It’s hard to resist a good zombie story, and after some recent debate on an Alas thread regarding the ethics of cloning, I thought perhaps a few of you might have fun discussing this intriguing new development.
It seems that in Pittsburgh’s Safar Centre for Resuscitation Research, technology has been created to bring scientifically dead dogs back to life after a three hour period of suspension. The technique involves draining the blood from the dogs veins, replacing it with an icy saline solution, and then three hours later replacing the blood they took and bringing them back to life with electro-shock to regain a heartbeat. According to them, the brain survives in normal condition, and without damage, though there is some damage to blood vessels and other tissues that can be corrected with surgery.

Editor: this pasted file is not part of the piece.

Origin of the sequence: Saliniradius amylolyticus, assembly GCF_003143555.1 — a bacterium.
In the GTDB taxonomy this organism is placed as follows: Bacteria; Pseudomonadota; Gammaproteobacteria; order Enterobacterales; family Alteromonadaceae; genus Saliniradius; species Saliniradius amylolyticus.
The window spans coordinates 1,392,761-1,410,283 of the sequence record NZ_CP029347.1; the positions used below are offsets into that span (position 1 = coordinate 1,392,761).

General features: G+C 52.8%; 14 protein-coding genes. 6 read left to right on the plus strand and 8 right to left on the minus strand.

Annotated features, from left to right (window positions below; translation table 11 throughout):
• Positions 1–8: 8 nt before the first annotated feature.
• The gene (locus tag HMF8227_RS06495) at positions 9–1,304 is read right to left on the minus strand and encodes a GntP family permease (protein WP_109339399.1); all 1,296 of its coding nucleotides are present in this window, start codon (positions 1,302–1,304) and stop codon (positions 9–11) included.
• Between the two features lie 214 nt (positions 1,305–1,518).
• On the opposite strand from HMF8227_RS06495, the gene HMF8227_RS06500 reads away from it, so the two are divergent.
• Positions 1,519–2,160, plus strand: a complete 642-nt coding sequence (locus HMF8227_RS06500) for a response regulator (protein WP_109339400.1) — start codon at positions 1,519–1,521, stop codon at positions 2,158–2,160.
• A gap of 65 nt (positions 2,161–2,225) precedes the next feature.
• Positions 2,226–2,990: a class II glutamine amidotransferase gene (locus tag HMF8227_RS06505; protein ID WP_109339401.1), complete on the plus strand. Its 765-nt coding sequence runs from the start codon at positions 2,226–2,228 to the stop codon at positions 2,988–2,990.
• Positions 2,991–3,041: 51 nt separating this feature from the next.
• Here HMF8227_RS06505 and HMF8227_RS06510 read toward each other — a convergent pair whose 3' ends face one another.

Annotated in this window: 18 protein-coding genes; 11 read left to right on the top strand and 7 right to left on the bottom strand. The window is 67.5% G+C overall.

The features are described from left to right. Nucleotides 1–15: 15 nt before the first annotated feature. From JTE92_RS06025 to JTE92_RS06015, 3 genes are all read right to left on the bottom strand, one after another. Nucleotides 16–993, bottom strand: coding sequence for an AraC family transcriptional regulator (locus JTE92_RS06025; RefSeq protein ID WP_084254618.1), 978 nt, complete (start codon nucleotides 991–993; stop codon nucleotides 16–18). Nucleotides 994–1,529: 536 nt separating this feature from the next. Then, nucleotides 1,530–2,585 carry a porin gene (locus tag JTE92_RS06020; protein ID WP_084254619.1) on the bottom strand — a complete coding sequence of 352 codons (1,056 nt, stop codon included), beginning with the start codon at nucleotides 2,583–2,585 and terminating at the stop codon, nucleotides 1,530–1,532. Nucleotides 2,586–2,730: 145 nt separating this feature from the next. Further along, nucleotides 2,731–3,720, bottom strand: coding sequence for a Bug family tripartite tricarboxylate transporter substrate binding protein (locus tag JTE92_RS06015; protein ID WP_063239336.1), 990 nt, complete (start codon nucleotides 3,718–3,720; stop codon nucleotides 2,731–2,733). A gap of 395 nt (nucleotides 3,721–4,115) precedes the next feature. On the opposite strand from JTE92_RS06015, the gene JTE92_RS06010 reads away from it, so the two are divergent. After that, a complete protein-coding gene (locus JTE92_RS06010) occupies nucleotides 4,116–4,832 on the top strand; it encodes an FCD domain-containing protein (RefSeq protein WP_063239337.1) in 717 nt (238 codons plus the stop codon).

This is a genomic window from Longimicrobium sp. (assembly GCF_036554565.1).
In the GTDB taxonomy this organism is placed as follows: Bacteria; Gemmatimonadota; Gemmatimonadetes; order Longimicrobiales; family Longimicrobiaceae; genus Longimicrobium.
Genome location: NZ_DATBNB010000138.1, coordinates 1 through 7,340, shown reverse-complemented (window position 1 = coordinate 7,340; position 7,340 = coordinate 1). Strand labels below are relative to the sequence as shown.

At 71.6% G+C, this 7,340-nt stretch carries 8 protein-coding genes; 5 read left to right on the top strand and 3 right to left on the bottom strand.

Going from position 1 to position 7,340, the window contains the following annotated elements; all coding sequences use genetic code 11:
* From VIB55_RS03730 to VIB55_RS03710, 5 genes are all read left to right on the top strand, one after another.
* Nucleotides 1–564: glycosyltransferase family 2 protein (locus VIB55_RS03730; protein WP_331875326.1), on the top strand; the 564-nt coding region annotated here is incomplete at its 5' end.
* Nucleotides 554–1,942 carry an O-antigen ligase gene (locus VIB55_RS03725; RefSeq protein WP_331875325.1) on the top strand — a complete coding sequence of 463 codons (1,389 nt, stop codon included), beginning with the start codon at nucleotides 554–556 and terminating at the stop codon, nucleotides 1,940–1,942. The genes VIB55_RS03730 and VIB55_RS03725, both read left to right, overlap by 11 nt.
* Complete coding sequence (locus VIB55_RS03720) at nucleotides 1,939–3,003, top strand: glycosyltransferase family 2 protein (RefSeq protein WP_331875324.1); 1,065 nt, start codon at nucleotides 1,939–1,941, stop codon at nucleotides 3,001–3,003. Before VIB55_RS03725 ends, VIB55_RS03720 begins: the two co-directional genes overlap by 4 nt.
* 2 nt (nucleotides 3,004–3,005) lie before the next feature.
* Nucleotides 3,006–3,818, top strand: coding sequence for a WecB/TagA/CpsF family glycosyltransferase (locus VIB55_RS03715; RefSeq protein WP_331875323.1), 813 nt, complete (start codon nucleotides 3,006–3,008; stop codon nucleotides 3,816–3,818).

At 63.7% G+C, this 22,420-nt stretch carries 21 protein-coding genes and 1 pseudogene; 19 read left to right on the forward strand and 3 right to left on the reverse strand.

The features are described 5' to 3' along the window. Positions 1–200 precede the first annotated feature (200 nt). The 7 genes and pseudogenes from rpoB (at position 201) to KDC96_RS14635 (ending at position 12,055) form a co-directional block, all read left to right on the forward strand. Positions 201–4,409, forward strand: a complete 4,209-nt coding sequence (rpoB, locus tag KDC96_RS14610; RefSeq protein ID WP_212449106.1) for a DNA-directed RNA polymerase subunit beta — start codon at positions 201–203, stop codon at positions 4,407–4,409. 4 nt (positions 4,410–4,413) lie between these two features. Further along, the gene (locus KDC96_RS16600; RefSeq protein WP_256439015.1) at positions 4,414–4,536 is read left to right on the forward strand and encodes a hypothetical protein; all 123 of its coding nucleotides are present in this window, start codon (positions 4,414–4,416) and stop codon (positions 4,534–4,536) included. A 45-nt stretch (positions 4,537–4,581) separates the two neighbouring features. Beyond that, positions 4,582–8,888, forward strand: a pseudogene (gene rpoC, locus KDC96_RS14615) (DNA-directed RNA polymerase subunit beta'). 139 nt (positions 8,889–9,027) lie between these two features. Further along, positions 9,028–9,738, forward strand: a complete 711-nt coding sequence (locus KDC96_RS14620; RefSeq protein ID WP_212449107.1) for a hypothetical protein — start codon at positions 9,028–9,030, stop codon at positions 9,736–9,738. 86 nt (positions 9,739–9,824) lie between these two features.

In a related article by the Washington Post, it seems that there might be zombie mice out there as well:
Scientists have induced a state close to suspended animation in a mammal for the first time, a long-sought achievement that could lead to a host of medical advances for people.
By exposing mice to hydrogen sulfide gas, the researchers managed to place the animals into a condition equivalent to hibernation, which could be quickly reversed without apparently harming the creatures simply by letting them breathe fresh air.
One US battlefield doctor was quoted as saying:
“The results are stunning. I think in 10 years we will be able to prevent death in a certain segment of those using this technology,”
While I personally was left recalling the movie Flatliners and thinking about what this would mean for medical technology and the ability of extending life expectancy, my husband Matt feels only one real question remains:
“Upon waking do they crave human flesh and brains?”
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